Fade to black: Researchers at CIMSS improve GOES-17 data issues

September 10, 2019 | Leanne Avila

Whenever a new weather satellite is launched, the satellite meteorology community eagerly awaits the coming stream of data. Sometimes, though, the new satellite sensors exhibit anomalies that negatively impact the quality of the data, or whether it is even available. So as the data flow begins, members of the that community are called upon to investigate and find ways to mitigate any problems.

Such was the case for a small group of researchers at the University of Wisconsin–Madison Cooperative Institute for Meteorological Satellite Studies (CIMSS) after the launch of the latest US Geostationary Operational Environmental Satellite, GOES-17.

The Advanced Baseline Imager (ABI) on GOES-17 experienced overheating from the sun due to faulty loop heat pipes that serve to cool the instrument’s sensitive detectors. That overheating had a dramatic impact on the quality (and quantity) of usable data.

Tim Schmit is a scientist with the National Oceanic and Atmospheric Administration’s (NOAA) Advanced Satellite Products Branch (ASPB) who is stationed at CIMSS. He recalled viewing an animation he had created of full disk water vapor imagery not long after infrared data were first available. Initially the loop looked just as good as ones from the previous GOES, GOES-16. But before long, he could see errant stripes that soon became bands of missing data.

“And then literally, it faded to black, like the end of a movie,” says Schmit.

16-Panel GOES-17 Full-Disk Advanced Baseline Imager (ABI) Imagery from 14 April 2019 showing the loop heat pipe issue on one of the worst days of the year.

In response to the problem, NOAA and NASA formed teams to consider options in three areas: science, constellation (whether and how other satellites could be moved to fill in the data gaps), and engineering. As CIMSS researcher Mat Gunshor noted, one of the complications was explaining the timing of the data issues. The loop heat pipes fail to disperse enough heat and radiation from saturating the detectors when the instrument faces the sun – which is at night over the US, rather than during the day, because of the orientation of GOES-17 as it orbits the Earth. In addition, not all of the 16 bands, or areas of the electromagnetic spectrum, in which measurements are being made are equally affected. Bands 8 through 16, which are the longer wavelengths, are affected, but the data problems do not get progressively worse with longer wavelengths. One final complication is that overheating is a more significant issue at certain times of the year.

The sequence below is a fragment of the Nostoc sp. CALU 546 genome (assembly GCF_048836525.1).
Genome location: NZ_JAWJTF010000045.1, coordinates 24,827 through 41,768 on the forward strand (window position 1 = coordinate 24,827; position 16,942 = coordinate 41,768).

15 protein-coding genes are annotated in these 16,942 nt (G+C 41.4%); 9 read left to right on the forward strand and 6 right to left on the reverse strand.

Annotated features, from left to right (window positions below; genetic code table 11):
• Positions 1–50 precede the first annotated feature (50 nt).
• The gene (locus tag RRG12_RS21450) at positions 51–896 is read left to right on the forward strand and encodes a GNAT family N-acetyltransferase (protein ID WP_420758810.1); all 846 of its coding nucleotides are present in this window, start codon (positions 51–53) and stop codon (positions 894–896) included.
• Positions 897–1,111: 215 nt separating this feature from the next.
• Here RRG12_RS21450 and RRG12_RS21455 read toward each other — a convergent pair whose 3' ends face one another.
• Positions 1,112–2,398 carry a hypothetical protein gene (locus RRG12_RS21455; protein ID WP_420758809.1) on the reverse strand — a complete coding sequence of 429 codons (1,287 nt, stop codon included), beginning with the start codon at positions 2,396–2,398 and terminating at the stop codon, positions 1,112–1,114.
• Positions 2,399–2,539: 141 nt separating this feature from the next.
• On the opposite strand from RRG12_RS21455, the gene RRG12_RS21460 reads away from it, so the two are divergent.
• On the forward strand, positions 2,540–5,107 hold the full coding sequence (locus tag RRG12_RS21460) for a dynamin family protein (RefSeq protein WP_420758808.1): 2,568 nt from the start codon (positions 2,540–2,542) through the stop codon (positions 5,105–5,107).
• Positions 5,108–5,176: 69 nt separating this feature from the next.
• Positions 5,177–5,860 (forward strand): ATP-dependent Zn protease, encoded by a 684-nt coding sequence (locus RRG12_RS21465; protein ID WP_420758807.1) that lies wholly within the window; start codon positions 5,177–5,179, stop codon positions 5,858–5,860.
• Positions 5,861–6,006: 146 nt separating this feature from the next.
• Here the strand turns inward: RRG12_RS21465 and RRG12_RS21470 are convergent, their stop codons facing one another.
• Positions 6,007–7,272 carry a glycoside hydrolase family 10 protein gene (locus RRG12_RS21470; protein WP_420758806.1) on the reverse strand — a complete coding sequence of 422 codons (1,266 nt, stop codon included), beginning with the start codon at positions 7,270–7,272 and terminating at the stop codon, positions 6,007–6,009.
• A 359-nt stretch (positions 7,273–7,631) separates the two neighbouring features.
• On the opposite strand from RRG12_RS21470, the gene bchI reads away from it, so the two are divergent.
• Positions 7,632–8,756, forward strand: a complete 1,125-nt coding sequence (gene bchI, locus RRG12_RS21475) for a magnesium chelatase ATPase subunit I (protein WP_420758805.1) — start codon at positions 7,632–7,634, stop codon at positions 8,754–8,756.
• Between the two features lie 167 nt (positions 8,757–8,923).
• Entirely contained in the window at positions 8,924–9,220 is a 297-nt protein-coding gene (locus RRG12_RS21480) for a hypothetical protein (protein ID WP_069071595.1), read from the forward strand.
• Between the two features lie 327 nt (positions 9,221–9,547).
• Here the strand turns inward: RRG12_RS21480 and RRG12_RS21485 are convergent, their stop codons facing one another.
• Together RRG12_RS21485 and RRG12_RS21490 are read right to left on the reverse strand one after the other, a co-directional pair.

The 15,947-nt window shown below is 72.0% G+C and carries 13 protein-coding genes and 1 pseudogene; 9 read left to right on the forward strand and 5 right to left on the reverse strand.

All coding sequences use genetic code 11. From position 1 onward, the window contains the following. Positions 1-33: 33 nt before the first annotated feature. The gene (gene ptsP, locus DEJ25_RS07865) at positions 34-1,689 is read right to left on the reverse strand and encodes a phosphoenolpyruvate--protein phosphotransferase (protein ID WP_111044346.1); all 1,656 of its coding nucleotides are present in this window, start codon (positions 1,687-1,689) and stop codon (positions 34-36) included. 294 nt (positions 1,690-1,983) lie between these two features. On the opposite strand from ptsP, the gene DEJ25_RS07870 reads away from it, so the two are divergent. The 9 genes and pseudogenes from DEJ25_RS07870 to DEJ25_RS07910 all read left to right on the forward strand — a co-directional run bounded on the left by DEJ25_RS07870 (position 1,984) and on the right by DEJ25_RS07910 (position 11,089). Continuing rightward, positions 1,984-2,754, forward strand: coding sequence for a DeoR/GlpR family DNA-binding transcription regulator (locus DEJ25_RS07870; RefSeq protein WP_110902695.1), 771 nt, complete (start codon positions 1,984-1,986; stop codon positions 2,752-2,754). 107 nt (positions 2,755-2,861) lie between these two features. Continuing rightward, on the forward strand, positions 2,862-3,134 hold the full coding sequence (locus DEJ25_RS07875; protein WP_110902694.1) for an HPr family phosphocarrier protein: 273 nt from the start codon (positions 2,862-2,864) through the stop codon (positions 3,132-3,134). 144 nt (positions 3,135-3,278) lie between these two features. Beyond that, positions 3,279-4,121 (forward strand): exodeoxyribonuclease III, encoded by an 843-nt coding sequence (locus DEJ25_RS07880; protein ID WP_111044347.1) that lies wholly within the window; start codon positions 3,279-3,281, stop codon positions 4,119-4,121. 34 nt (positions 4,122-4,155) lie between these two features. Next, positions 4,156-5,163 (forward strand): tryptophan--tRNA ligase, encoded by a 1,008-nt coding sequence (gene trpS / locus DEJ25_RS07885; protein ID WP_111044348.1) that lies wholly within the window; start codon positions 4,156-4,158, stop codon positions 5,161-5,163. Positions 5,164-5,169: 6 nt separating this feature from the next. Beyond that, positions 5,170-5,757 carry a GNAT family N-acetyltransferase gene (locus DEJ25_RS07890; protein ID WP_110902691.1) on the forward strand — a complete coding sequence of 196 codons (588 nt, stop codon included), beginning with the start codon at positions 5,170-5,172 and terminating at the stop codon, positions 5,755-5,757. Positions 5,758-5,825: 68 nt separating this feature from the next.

In other words, as Schmit explains it, “everything’s constant – other than the day, the time, and the band.”

The engineering team was able to better optimize the operation of the GOES-17 ABI, so as to greatly improve the data availability. But, because of the temperature instability, the algorithm used to calibrate the data did not perform well. In an offline test environment, the instrument vendor, Harris Corporation, adjusted the calibration algorithm to reflect the changes in temperature over time, calling the new version Predictive Calibration. To evaluate their adjustments, Harris sent files to the GOES-R Program Office, which in turn sent them on to CIMSS where Schmit and Gunshor analyzed and provided feedback on how well the new calibration performed – not only on its overall effectiveness, but also on its timing (does it need to start – or end – earlier or later). Once again, time of day plays a role in the cooling system issue and in order to acquire as much high-quality data as possible, you need to mitigate just those portions of the data stream that are affected.